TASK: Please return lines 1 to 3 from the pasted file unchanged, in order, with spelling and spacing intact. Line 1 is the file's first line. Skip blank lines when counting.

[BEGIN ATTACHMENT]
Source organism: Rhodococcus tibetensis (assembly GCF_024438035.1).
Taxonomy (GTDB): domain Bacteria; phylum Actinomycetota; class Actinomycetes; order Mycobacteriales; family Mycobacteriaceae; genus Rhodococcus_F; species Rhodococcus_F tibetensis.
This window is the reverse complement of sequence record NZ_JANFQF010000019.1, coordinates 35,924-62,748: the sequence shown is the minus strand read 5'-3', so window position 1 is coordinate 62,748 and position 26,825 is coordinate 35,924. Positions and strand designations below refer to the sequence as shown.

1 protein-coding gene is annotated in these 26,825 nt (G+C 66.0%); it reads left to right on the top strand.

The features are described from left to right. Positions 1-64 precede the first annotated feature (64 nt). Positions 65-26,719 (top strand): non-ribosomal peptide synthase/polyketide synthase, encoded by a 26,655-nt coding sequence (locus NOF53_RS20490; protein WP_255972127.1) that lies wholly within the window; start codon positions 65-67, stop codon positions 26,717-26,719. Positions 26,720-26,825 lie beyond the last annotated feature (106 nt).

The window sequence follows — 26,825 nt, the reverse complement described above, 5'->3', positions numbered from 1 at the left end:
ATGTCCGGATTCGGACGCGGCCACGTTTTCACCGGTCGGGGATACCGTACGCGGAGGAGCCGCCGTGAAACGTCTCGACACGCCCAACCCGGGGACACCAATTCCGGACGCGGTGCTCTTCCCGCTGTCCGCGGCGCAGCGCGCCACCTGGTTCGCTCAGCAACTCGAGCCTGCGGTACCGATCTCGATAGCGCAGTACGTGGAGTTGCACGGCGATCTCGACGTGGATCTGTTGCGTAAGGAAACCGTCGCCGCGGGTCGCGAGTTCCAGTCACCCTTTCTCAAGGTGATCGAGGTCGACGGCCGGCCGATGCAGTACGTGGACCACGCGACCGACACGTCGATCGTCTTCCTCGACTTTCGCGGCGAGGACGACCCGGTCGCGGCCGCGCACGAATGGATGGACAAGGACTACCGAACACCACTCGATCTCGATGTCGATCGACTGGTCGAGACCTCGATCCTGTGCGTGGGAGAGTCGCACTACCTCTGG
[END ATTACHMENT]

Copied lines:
Source organism: Rhodococcus tibetensis (assembly GCF_024438035.1).
Taxonomy (GTDB): domain Bacteria; phylum Actinomycetota; class Actinomycetes; order Mycobacteriales; family Mycobacteriaceae; genus Rhodococcus_F; species Rhodococcus_F tibetensis.
This window is the reverse complement of sequence record NZ_JANFQF010000019.1, coordinates 35,924-62,748: the sequence shown is the minus strand read 5'-3', so window position 1 is coordinate 62,748 and position 26,825 is coordinate 35,924. Positions and strand designations below refer to the sequence as shown.